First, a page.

By Ken Reed
The shoe and apparel arms race in big-time college sports has jumped to a new level.
UCLA signed a record $280 million deal with emerging shoe and apparel giant Under Armour today. That comes on the heels of Nike’s $252 million deal with Ohio State and $250 million deal with Texas. Less than a year ago, Michigan signed a then-record $169 million deal with Nike. Now, the Wolverines deal looks like a paltry sum.
Where does this leave the athletes at these universities?
TV and multi-media deals have skyrocketed in recent years at the Power Five conference level. Luxury suite, club seat, personal seat license (PSL) and ticket revenues are up significantly this past decade. And now, shoe and apparel sponsorship revenues are going through the roof.
Meanwhile, the athletes responsible for all these revenue streams remain strapped with NCAA-imposed amateur status. College athletes’ compensation is capped at an athletic scholarship — certainly nice but far from their true market value.
At some point, the economic injustice of the college sports model is going to need to be addressed. Everybody is getting rich in the big-time college sports game but the athletes themselves. On the big-time college sports plantation, athletes economic and civil rights are being deprived.
“I think college athletes have been conned out of their rights,” says civil rights historian and author Taylor Branch. “The NCAA’s amateur ideals are contrived. The current system needs to be abolished.”
— Ken Reed, Sports Policy Director, League of Fans
Sports Forum Podcast
Episode #10 – League of Fans’ Sports Forum podcast: An Issues Discussion With Paul Dolan – Dolan is the Cleveland Indians Owner and CEO. He discusses the use of Native American names and logos by sports teams and the decisions to drop the Chief Wahoo logo and the upcoming change to the team name. Other baseball topics include health and safety, possible MLB rule changes and youth participation in the sport.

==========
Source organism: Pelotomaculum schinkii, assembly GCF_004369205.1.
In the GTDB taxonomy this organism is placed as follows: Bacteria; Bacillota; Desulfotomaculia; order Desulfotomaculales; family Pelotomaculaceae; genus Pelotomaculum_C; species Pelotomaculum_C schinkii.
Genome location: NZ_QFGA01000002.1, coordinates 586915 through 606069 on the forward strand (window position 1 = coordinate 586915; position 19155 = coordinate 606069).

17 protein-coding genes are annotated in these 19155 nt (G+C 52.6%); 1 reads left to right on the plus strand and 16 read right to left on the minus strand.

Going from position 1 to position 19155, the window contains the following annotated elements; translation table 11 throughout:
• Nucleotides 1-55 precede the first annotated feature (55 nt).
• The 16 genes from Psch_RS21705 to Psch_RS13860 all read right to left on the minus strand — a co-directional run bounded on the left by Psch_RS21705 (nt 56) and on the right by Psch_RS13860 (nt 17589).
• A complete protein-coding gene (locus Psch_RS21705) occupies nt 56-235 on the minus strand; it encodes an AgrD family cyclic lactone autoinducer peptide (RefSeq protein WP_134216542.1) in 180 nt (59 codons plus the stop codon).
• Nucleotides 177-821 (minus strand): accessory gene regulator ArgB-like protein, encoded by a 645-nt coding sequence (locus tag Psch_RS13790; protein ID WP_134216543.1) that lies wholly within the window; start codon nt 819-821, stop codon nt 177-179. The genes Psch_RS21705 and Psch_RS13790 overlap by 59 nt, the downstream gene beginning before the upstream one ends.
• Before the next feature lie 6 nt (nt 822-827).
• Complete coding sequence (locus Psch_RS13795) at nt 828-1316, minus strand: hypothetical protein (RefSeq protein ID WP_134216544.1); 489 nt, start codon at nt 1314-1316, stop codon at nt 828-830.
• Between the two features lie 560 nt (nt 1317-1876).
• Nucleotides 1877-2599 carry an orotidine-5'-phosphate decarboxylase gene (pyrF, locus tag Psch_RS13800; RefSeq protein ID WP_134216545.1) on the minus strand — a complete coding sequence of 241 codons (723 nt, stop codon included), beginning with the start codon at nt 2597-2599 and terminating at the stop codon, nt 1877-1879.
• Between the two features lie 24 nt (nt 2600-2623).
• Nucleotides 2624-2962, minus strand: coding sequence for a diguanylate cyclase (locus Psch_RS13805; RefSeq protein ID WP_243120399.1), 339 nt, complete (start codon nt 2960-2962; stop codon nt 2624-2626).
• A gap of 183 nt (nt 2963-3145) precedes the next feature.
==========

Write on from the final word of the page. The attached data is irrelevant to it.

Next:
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Episode #9 – League of Fans’ Sports Forum podcast: Talking Sports Issues With Ralph Nader – Nader is a consumer advocate and was named one of the “100 Most Influential Americans of the 20th Century” by Time magazine. He is the founder of League of Fans.
Episode #8 – League of Fans’ Sports Forum podcast: How Can We Save College Sports From Overcommercialization and Professionalization? – The guest is Dr. David Ridpath, a sports business professor and past president of the Drake Group
Episode #7 – League of Fans’ Sports Forum podcast: Brain Trauma and CTE Risk in Sports With Dr. Ann McKee – Dr. McKee works in the field of neuropathology and has demonstrated that “mild” repetitive head trauma can provoke chronic traumatic encephalopathy (CTE), a devastating neurodegenerative disease.
Episode #6 – League of Fans’ Sports Forum podcast: The Need for Quality Physical Education in Our Schools is Greater Than Ever – The guest is Clayton Ellis, one of our nation’s leading advocates for getting our young people to be more physically active.
Episode #5 – League of Fans’ Sports Forum podcast: Youth Sports with Positive Coaching Alliance Founder Jim Thompson – Thompson started Positive Coaching Alliance (PCA) in 1998 to help create a movement to transform the culture of youth sports from “win-at-all-costs” to a positive, character-building experience.
Media"How We Can Save Sports" author Ken Reed appears on Fox & Friends to explain how there's "too much adult in youth sports."
Ken Reed appears on Mornings with Gail from KFKA Radio in Colorado to discuss bad parenting in youth athletics.
“Should College Athletes Be Paid?” Ken Reed on The Morning Show from Wisconsin Public Radio
Ken Reed appears on KGNU Community Radio in Colorado (at 02:30) to discuss equality in sports and Title IX.
Ken Reed appears on the Ralph Nader Radio Hour (at 38:35) to discuss his book The Sports Reformers: Working to Make the World of Sports a Better Place, and to talk about some current sports issues.
Sports & Torts – Ken Reed, Sports Policy Director, League of Fans – at the American Museum of Tort Law
League of Fans is a sports reform project founded by Ralph Nader to fight for the higher principles of justice, fair play, equal opportunity and civil rights in sports; and to encourage safety and civic responsibility in sports industry and culture.
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